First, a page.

Let me just say that the Catholic Church doesn’t want its people to get divorced. Although I grew up in a Catholic household, went to Catholic school, know many people who went through the marriage steps, attended many Catholic weddings, I knew nothing of this right of passage.
Here is what is required at our parish, St. Dominic’s, in order to get married and have it recognized by the Man.
Well, before I start, let me add that you must be a registered parishioner. If not a registered parishioner, you must get the permission of your own pastor. And if none of the above and you have a special circumstance (i.e., you’re a typical Catholic who only goes to church on Christmas and Easter), then you have to write a letter explaining your situation.
Ever since moving to San Francisco, my parish has been St. Agnes which was a block away from where I first lived on the Panhandle. As much as I love my church, the easiest thing for us as a couple was to setup parishioner status at St. Dominic’s. We chose St. Dominic’s because of convenience and we liked their marriage program.
If you think wedding planning is hard, take a look at what we have to do for the religious aspect.
The preparation period is six months prior to the wedding.
We each separately take a 90 minute test, bubbling in information on goals, family, sex, commitment, values, conflict resolution. The test is scored, then you are called in to meet with the Church’s family therapist to go over the results. She summarizes the results and the joint discussion and writes a letter to the pastor of the Church.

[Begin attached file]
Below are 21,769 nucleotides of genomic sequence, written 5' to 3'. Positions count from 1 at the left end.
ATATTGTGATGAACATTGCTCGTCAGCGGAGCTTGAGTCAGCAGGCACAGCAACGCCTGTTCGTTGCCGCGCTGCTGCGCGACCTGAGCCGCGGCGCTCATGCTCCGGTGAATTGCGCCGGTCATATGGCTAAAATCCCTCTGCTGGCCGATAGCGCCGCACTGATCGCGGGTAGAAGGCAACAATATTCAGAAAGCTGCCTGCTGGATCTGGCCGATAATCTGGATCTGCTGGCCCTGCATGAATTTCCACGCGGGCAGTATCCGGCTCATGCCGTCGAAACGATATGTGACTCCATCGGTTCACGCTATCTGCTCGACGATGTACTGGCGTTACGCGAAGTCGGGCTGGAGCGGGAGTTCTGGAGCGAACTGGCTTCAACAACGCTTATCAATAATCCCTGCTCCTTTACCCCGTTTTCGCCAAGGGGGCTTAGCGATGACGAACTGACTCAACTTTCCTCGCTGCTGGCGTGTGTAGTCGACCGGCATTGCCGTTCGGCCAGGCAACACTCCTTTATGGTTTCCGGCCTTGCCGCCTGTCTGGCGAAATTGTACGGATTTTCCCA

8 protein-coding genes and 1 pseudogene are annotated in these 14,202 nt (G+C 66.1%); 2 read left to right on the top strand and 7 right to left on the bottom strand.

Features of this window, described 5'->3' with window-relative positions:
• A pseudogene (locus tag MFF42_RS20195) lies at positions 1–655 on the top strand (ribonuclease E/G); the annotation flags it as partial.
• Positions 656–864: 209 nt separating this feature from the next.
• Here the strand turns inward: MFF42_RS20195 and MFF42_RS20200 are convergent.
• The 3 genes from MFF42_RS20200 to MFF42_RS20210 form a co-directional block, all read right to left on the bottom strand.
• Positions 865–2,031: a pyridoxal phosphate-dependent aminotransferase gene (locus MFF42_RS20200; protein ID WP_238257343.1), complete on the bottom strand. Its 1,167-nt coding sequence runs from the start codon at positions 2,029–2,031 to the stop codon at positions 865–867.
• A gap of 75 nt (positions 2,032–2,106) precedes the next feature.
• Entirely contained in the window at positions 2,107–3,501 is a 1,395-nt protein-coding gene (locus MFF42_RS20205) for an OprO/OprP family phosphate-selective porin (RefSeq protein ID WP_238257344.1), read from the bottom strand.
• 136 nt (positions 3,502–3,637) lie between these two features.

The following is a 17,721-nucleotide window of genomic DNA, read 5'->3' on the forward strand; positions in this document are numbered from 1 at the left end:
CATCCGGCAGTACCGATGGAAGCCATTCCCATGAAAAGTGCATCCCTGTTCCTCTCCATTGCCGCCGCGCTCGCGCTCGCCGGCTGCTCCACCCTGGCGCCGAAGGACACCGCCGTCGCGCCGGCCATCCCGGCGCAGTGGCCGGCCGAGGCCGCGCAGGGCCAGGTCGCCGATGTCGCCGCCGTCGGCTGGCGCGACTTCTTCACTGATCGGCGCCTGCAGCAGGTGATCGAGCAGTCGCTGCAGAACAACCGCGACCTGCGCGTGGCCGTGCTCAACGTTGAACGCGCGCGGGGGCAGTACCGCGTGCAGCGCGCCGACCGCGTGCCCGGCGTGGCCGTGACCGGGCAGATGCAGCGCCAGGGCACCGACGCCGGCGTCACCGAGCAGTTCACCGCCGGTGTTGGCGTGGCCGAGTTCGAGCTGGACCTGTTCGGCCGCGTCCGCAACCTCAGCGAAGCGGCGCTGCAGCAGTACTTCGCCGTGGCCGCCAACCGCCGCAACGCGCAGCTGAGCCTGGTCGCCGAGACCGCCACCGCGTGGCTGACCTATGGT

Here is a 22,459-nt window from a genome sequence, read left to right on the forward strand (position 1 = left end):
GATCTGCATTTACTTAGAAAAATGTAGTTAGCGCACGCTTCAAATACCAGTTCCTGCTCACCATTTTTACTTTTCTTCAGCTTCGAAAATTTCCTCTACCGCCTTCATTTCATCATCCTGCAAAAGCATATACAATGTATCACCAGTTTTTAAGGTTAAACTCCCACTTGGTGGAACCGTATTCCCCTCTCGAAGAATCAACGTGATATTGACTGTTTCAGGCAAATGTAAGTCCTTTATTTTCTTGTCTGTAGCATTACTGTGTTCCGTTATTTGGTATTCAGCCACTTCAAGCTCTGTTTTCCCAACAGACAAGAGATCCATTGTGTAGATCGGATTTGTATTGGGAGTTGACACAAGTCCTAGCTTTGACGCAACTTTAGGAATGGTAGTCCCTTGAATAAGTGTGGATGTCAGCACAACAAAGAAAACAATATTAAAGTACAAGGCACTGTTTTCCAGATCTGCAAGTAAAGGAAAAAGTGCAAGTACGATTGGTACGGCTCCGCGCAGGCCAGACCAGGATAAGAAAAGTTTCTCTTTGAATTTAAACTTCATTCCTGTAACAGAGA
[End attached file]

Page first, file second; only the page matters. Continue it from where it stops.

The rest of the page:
You must meet at least three times with a priest. We’ve met with ours twice already and I can’t imagine only meeting with him one additional time. I feel like we’ll be meeting with him up through our June wedding.
You must take the Church’s introductory wedding classes.
You must take the Natural Family Planning class.
You must attend an Engaged Encounter weekend.
The pastor of our parish talked about the importance of all these steps and how many couples complain about fulfilling the obligations. “I never said that you need to rent out a winery and buy nice flowers and get matching outfits. That’s your problem. A wedding is one day. A marriage is a lifetime. Think about that. What do you want to spend more time preparing for? A day or a lifetime? If I had my druthers, we’d have a nice ceremony here at the church. You tell all your friends to bring food and wine, then we head to the park and have a hell of a time, yeah?”